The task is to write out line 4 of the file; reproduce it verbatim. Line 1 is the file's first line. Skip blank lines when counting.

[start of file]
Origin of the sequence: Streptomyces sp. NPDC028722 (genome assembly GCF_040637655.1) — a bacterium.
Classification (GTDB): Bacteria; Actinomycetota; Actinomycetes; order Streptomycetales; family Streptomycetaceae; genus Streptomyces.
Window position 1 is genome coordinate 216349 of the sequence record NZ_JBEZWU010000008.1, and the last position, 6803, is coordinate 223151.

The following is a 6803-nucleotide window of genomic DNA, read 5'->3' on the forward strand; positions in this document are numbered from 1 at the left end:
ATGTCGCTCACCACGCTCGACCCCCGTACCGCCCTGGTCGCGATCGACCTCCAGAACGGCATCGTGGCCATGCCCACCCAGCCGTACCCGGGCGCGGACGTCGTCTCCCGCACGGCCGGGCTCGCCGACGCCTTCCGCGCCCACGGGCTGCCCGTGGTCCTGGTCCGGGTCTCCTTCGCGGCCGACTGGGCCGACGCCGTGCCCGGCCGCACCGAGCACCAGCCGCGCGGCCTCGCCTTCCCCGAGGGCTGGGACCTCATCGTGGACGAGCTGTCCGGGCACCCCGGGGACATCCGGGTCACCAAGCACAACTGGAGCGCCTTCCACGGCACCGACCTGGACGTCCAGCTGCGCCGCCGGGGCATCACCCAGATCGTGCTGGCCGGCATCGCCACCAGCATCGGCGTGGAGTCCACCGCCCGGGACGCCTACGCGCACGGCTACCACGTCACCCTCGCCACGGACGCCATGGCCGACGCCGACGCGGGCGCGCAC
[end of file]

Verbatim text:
The following is a 6803-nucleotide window of genomic DNA, read 5'->3' on the forward strand; positions in this document are numbered from 1 at the left end: